The Mistreatment of Women during Childbirth in Health Facilities Globally: A Mixed-Methods Systematic Review
Web of Science
AuthorBohren, MA; Vogel, JP; Hunter, EC; Lutsiv, O; Makh, SK; Souza, JP; Aguiar, C; Coneglian, FS; Luiz, A; Diniz, A; ...
Source TitlePLoS Medicine
PublisherPUBLIC LIBRARY SCIENCE
AffiliationMelbourne School of Population and Global Health
Document TypeJournal Article
CitationsBohren, M. A., Vogel, J. P., Hunter, E. C., Lutsiv, O., Makh, S. K., Souza, J. P., Aguiar, C., Coneglian, F. S., Luiz, A., Diniz, A., Tuncalp, O., Javadi, D., Oladapo, O. T., Khosla, R., Hindin, M. J. & Guelmezoglu, A. M. (2015). The Mistreatment of Women during Childbirth in Health Facilities Globally: A Mixed-Methods Systematic Review. PLOS MEDICINE, 12 (6), https://doi.org/10.1371/journal.pmed.1001847.
Access StatusOpen Access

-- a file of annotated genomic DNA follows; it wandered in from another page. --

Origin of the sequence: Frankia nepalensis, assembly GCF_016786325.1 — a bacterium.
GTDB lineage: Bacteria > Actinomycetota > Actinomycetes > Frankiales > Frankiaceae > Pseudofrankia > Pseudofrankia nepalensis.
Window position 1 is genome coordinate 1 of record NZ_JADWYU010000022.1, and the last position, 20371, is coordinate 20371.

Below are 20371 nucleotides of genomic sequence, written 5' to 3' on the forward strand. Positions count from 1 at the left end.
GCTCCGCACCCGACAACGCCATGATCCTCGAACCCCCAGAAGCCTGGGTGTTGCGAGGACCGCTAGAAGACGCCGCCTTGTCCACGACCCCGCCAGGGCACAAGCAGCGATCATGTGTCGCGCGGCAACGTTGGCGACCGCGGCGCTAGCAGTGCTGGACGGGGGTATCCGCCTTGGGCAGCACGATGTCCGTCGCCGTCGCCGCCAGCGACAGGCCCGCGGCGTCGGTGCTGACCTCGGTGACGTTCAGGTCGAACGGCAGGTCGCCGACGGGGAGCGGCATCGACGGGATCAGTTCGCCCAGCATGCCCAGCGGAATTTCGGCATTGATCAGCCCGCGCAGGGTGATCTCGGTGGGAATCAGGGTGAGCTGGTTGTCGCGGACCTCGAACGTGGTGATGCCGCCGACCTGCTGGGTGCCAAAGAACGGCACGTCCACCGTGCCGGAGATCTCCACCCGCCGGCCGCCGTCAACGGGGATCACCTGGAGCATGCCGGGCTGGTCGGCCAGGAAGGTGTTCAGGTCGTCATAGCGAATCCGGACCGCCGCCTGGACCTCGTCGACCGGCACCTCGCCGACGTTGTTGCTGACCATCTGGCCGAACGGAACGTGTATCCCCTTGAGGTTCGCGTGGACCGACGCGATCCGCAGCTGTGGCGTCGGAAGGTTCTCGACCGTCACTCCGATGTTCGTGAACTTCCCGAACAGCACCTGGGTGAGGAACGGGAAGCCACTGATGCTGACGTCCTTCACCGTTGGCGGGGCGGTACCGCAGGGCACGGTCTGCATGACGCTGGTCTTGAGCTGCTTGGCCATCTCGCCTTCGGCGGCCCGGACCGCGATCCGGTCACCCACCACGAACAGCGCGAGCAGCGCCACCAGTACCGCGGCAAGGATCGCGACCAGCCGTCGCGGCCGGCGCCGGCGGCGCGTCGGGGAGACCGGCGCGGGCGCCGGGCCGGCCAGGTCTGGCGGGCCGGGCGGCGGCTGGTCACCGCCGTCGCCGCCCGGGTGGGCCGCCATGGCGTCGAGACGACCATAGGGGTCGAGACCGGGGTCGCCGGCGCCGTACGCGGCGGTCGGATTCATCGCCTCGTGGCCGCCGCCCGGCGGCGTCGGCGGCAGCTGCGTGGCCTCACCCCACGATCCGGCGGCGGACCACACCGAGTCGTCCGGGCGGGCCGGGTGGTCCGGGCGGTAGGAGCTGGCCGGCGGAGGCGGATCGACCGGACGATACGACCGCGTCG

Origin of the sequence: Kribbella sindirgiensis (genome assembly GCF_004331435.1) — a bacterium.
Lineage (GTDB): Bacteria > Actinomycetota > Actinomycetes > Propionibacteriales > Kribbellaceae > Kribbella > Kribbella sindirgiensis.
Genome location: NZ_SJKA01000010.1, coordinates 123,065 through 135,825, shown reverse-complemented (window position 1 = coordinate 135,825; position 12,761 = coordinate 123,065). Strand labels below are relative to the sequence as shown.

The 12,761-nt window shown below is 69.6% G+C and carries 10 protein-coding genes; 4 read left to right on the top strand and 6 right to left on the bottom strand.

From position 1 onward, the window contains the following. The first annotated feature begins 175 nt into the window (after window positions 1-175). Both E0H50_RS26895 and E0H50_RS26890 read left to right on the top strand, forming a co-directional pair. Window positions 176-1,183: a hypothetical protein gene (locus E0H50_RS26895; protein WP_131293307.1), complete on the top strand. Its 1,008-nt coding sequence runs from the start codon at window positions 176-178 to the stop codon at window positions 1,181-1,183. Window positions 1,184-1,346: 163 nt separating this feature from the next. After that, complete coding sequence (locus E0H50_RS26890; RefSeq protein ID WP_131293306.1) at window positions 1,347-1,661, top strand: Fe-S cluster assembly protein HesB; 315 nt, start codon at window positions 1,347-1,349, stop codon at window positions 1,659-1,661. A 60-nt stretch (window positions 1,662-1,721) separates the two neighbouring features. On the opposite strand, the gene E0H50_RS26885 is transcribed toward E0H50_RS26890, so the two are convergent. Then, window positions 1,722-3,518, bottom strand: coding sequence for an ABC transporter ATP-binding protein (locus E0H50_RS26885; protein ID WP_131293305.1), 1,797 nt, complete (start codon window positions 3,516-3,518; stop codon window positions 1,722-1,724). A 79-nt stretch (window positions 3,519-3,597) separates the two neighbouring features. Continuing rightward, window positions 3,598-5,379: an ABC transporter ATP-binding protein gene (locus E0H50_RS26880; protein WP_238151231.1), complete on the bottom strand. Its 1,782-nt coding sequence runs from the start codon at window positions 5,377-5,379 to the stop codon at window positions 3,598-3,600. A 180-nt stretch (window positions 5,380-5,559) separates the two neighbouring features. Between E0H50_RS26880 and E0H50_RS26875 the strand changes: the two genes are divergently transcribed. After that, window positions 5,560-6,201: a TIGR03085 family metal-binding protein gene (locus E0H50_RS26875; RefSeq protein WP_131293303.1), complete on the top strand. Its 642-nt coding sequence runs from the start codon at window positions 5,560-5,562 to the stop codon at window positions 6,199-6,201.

BACKGROUND: Despite growing recognition of neglectful, abusive, and disrespectful treatment of women during childbirth in health facilities, there is no consensus at a global level on how these occurrences are defined and measured. This mixed-methods systematic review aims to synthesize qualitative and quantitative evidence on the mistreatment of women during childbirth in health facilities to inform the development of an evidence-based typology of the phenomenon. METHODS AND FINDINGS: We searched PubMed, CINAHL, and Embase databases and grey literature using a predetermined search strategy to identify qualitative, quantitative, and mixed-methods studies on the mistreatment of women during childbirth across all geographical and income-level settings. We used a thematic synthesis approach to synthesize the qualitative evidence and assessed the confidence in the qualitative review findings using the CERQual approach. In total, 65 studies were included from 34 countries. Qualitative findings were organized under seven domains: (1) physical abuse, (2) sexual abuse, (3) verbal abuse, (4) stigma and discrimination, (5) failure to meet professional standards of care, (6) poor rapport between women and providers, and (7) health system conditions and constraints. Due to high heterogeneity of the quantitative data, we were unable to conduct a meta-analysis; instead, we present descriptions of study characteristics, outcome measures, and results. Additional themes identified in the quantitative studies are integrated into the typology. CONCLUSIONS: This systematic review presents a comprehensive, evidence-based typology of the mistreatment of women during childbirth in health facilities, and demonstrates that mistreatment can occur at the level of interaction between the woman and provider, as well as through systemic failures at the health facility and health system levels. We propose this typology be adopted to describe the phenomenon and be used to develop measurement tools and inform future research, programs, and interventions.
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